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Key takeaways

  • Mortgage lenders fund a home loan, while mortgage servicers handle the ongoing administration of the loan after funding, including repayment and loss mitigation, or payment relief.
  • It's important to know your mortgage servicer and keep track of any changes to ensure it sends payments to the correct place. If you auto-pay your mortgage, this might not be necessary.
  • You can find out who is servicing your loan by checking your mortgage statement.

Most borrowers use the term “mortgage lender” to cover all parties involved in their home loan. Oftentimes, though, the actual lender only handles the beginning part of the mortgage process. It’s pretty common for your lender to hand over your loan to a mortgage loan servicer after closing.

The difference between mortgage lenders and mortgage servicers

Key terms

Mortgage lender
Mortgage lenders provide money borrowers use to buy, build or make improvements to homes. They also provide refinancing options.
Mortgage servicer
A mortgage loan servicer takes care of the loan’s day-to-day administration until the borrower pays it off.

Some lenders do their own mortgage servicing, but many aren’t large enough to deal with loan servicing profitably. These lenders often hand that task off to a mortgage servicing company.

What do mortgage lenders do?

Mortgage lenders handle the origination and funding of the loan. The origination process includes:

Once the loan closes, it will require ongoing administration, or servicing, until it’s paid off, so many lenders transfer it to a mortgage servicing company. Your closing documents may indicate that your loan is to be transferred or you may be notified of the transfer after closing.

What do mortgage servicers do?

The mortgage loan servicer picks up where the mortgage lender leaves off. Once the loan is transferred, the servicer takes over the ongoing administration of the loan.

Mortgage servicing can include:

  • Taking and processing payments
  • Tracking your loan balance and interest paid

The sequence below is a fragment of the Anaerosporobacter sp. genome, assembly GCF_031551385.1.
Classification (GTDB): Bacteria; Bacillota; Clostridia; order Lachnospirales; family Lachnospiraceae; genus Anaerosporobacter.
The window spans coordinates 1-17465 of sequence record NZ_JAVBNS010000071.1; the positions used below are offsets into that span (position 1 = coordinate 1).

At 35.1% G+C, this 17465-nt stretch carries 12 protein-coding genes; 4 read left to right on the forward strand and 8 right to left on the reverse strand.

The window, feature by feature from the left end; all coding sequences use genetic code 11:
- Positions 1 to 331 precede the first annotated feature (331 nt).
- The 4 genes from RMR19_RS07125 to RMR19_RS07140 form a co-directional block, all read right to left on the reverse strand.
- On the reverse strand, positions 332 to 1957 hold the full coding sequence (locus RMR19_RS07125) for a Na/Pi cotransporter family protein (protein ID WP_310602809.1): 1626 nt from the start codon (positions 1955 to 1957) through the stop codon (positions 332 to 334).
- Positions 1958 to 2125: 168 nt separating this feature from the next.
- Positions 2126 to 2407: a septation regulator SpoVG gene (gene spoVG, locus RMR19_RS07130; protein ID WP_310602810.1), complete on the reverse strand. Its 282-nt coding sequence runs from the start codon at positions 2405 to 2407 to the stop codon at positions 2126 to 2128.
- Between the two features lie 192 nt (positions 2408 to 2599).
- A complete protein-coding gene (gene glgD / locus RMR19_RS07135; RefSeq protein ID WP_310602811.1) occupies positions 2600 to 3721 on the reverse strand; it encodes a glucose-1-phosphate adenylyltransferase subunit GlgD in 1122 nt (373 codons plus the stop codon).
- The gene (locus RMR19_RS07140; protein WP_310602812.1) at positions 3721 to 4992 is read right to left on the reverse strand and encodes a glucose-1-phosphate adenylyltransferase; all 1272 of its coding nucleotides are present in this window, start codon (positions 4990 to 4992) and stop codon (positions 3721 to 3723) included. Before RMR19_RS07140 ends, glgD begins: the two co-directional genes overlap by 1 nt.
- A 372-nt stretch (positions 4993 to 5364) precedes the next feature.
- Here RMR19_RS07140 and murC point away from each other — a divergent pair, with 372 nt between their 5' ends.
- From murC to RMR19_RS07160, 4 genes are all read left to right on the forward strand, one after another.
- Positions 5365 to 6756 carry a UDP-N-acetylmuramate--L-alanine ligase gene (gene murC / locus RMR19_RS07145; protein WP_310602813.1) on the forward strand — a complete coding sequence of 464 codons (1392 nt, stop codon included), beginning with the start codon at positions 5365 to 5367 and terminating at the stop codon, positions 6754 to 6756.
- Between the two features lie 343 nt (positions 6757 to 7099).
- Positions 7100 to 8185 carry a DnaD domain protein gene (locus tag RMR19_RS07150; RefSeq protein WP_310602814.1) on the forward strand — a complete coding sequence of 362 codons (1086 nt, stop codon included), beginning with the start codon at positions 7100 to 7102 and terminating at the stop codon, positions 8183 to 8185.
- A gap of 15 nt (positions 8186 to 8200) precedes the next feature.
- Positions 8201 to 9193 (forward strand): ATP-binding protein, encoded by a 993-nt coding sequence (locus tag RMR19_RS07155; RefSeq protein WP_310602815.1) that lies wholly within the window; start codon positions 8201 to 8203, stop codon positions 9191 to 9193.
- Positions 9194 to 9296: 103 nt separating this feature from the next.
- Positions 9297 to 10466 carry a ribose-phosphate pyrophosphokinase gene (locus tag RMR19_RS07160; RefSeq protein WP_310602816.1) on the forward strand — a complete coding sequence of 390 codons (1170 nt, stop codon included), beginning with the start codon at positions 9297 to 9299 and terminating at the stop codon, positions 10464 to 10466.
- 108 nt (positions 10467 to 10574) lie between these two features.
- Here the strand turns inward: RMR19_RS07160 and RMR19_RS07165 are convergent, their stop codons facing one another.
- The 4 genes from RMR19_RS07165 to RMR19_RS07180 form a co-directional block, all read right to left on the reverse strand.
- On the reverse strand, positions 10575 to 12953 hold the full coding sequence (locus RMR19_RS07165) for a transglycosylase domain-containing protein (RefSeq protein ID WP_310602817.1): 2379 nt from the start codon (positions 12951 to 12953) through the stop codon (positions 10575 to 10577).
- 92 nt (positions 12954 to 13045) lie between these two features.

• Generating tax forms showing how much interest you paid each year
  • Managing escrow accounts (collecting and paying property taxes and homeowners insurance)
  • Initiating foreclosure if the borrower defaults
  • Performing loss mitigation to prevent foreclosure, in some cases
  • Processing requests to cancel mortgage insurance

Your mortgage loan servicer might also report your loan payment history to the credit bureaus. If you suspect an error, contact your loan servicer and the credit bureau, not your mortgage lender, to get it corrected.

How to find your mortgage servicer

Your loan servicer may change more than once during the life of your mortgage. You should be able to find your current servicer on your mortgage statement.

You can also contact your mortgage lender and ask where your loan was transferred. Another option is the Mortgage Electronic Registration System, or MERS. If your loan is registered with MERS, you’ll be able to find it by searching your property address or name and Social Security number. You can call toll-free at 888-679-6377 or visit the MERS website.

What happens when my loan moves to a new servicer?

Transferring the loan to a mortgage servicer does not change the terms of your mortgage — you’re simply sending your payment to a different recipient, and you might get a new account number.